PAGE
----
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Ask us a question

Have a question about the Star of the South project? We want to hear from you!

Ask us your questions below and we’ll get back to you with the information you need. Answers are published below so that others with the same question can see. Frequently asked questions can be found on the right side of the page.

You can also contact us:

If your questions relate to jobs or supplier opportunities please see the frequently asked questions on the right or email us directly.


Have a question about the Star of the South project? We want to hear from you!

Ask us your questions below and we’ll get back to you with the information you need. Answers are published below so that others with the same question can see. Frequently asked questions can be found on the right side of the page.

You can also contact us:

If your questions relate to jobs or supplier opportunities please see the frequently asked questions on the right or email us directly.


Q&A

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    Can these be painted in a low visibility paint colour? Also for those doing night time (southern aurora) photography will there be lights?

    Big Dave Asked 12 days ago

    Hi Dave, thanks for your great question. As you’d be aware, offshore turbines are typically white and there are a couple of reasons for this. White is a neutral colour and is considered to be less visible. Additionally, white does not absorb heat / UV. As the turbines are made from metal, any excess heat absorption would cause them to expand and deform. 

    The colour of the turbines is typically defined by navigation, aviation and related safety regulators such as the Australian Maritime Safety Authority (AMSA). We expect that as part of the planning and approvals process guidance would be given on the colour. The boat landings and transition pieces are typically yellow for increased visibility and safety. 

    Regarding lights on the turbines, this is dependent on requirements from the Civil Aviation Safety Authority, AMSA and other bodies that govern the safety regulations of the water. Lighting would be required for visibility and safety, however the extent is still being determined at this stage of the project. Thanks again for your question.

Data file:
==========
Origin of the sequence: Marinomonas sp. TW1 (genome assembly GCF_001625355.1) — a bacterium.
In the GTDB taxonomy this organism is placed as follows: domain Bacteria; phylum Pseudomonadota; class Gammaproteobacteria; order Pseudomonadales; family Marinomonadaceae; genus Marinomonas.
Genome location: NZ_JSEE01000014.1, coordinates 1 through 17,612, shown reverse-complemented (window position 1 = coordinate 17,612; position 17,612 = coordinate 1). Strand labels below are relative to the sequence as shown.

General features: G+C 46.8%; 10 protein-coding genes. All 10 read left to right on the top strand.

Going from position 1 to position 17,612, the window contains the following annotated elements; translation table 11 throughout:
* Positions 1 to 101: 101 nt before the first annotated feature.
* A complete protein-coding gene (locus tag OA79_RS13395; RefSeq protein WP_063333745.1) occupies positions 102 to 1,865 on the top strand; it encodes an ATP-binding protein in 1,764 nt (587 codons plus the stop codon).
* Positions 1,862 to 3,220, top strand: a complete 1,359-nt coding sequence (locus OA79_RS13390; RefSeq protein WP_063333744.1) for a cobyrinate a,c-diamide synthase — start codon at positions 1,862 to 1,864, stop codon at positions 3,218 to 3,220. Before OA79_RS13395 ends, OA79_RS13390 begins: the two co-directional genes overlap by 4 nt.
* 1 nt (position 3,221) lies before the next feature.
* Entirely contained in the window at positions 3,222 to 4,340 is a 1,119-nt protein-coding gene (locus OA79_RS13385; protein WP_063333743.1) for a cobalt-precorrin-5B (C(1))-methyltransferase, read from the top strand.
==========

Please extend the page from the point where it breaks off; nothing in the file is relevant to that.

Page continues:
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    Hi, I am wondering if this project has signed an APA and if so, for how much capacity and how long?

    Aleksbc Asked about 1 month ago

    Hi, we haven’t signed a Power Purchase Agreement at this stage. We’re currently still in the feasibility phase of the project with several studies underway to understand the wind and site conditions. Thanks for your questions and be sure to follow our progress as we continue our studies.

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    I wish to invest in the company's share market listing. What is their name and which exchange is it under?

    Ted Smith Asked about 2 months ago

    Hi Tim, thanks for getting in touch. The Star of the South is a private company comprised of Australian founders and Copenhagen Infrastructure Partners – a global leader in offshore wind (funded by pension/superannuation funds). At this stage the project is not looking to make public investment opportunities available. Thanks again for your interest.  

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    who do I contact to start a training program to become a windfarm technician?

    Jason Murray Asked about 2 months ago

    Hi Jason,

    Thanks for your question.